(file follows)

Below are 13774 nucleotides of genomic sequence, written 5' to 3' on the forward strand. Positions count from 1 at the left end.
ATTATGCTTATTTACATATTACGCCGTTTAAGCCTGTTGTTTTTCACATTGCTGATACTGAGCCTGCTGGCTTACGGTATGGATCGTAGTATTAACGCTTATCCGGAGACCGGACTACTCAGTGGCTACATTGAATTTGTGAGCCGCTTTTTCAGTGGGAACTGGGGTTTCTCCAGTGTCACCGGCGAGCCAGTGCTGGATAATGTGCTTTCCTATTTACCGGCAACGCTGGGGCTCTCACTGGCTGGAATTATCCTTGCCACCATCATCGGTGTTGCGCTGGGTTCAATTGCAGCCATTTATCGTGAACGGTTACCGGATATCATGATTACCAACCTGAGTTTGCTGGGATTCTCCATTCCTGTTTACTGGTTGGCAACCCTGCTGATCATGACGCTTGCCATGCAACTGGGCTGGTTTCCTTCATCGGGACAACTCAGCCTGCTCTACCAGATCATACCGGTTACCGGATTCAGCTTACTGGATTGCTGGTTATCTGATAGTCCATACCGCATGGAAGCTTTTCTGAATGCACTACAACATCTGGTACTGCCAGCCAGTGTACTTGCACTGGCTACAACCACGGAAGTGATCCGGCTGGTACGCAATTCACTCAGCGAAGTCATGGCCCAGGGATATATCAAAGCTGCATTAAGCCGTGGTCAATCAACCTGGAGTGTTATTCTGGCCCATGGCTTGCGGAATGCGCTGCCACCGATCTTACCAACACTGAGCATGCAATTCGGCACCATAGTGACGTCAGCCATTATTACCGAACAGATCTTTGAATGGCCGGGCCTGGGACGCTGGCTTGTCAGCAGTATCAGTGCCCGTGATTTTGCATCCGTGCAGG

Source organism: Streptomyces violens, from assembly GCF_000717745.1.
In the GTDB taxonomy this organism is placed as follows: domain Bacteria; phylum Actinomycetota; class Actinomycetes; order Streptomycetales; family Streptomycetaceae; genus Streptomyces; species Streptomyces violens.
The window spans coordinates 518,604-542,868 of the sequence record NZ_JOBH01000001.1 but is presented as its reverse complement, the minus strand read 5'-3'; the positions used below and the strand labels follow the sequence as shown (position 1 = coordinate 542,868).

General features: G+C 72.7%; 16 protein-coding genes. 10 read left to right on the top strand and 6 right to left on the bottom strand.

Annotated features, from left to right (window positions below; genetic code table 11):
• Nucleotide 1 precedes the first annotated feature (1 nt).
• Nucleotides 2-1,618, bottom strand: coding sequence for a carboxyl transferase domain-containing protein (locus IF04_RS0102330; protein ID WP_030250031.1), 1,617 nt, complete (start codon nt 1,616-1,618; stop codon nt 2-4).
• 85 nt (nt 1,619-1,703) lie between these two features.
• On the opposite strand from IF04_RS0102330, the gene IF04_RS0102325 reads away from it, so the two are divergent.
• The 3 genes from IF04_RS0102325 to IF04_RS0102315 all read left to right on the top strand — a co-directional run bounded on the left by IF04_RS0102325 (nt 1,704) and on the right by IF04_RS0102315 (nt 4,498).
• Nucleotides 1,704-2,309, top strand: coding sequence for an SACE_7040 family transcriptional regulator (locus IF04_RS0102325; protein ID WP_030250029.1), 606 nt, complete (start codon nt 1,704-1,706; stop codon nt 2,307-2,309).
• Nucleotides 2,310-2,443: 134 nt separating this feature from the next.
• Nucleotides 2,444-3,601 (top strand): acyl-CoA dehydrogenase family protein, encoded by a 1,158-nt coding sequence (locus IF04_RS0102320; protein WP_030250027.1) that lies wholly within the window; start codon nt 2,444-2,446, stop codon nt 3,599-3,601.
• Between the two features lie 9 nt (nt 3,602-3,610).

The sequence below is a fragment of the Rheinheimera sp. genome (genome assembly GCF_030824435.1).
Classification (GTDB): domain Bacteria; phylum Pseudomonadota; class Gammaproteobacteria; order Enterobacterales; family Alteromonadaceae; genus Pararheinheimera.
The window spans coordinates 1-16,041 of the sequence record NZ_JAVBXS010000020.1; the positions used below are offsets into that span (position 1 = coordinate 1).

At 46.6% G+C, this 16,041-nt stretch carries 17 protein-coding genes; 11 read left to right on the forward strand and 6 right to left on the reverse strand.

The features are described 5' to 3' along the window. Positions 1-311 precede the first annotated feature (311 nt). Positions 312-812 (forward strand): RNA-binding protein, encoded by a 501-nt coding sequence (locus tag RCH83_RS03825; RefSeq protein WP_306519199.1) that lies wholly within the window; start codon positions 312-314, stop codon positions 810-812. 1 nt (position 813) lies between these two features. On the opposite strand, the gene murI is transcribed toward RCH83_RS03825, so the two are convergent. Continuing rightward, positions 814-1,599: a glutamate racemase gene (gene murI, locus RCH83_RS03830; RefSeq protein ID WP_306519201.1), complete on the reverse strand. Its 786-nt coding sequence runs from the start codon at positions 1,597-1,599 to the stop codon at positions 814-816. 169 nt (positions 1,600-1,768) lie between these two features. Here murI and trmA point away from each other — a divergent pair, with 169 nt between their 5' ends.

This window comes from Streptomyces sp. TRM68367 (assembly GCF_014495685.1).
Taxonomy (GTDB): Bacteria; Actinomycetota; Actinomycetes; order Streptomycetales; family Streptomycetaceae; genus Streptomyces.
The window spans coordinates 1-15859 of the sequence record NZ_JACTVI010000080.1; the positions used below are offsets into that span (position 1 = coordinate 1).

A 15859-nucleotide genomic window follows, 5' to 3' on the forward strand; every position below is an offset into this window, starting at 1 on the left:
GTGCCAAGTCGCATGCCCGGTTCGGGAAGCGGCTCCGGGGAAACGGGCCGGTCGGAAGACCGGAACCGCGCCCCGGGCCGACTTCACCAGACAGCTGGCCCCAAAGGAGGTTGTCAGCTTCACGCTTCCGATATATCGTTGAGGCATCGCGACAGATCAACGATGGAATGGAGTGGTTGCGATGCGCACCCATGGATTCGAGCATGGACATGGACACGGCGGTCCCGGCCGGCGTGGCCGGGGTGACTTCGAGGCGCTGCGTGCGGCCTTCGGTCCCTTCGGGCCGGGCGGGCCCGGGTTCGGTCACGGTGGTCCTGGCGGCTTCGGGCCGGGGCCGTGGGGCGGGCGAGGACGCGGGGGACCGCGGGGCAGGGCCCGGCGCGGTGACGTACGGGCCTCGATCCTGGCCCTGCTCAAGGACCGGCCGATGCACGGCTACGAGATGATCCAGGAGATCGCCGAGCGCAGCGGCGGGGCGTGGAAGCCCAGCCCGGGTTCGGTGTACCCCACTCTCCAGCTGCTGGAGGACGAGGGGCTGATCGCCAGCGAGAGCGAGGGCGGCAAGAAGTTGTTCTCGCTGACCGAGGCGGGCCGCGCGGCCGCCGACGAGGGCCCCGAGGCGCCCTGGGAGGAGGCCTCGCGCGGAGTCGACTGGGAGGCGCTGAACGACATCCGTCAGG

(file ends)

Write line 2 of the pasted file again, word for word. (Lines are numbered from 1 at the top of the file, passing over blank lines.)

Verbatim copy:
ATTATGCTTATTTACATATTACGCCGTTTAAGCCTGTTGTTTTTCACATTGCTGATACTGAGCCTGCTGGCTTACGGTATGGATCGTAGTATTAACGCTTATCCGGAGACCGGACTACTCAGTGGCTACATTGAATTTGTGAGCCGCTTTTTCAGTGGGAACTGGGGTTTCTCCAGTGTCACCGGCGAGCCAGTGCTGGATAATGTGCTTTCCTATTTACCGGCAACGCTGGGGCTCTCACTGGCTGGAATTATCCTTGCCACCATCATCGGTGTTGCGCTGGGTTCAATTGCAGCCATTTATCGTGAACGGTTACCGGATATCATGATTACCAACCTGAGTTTGCTGGGATTCTCCATTCCTGTTTACTGGTTGGCAACCCTGCTGATCATGACGCTTGCCATGCAACTGGGCTGGTTTCCTTCATCGGGACAACTCAGCCTGCTCTACCAGATCATACCGGTTACCGGATTCAGCTTACTGGATTGCTGGTTATCTGATAGTCCATACCGCATGGAAGCTTTTCTGAATGCACTACAACATCTGGTACTGCCAGCCAGTGTACTTGCACTGGCTACAACCACGGAAGTGATCCGGCTGGTACGCAATTCACTCAGCGAAGTCATGGCCCAGGGATATATCAAAGCTGCATTAAGCCGTGGTCAATCAACCTGGAGTGTTATTCTGGCCCATGGCTTGCGGAATGCGCTGCCACCGATCTTACCAACACTGAGCATGCAATTCGGCACCATAGTGACGTCAGCCATTATTACCGAACAGATCTTTGAATGGCCGGGCCTGGGACGCTGGCTTGTCAGCAGTATCAGTGCCCGTGATTTTGCATCCGTGCAGG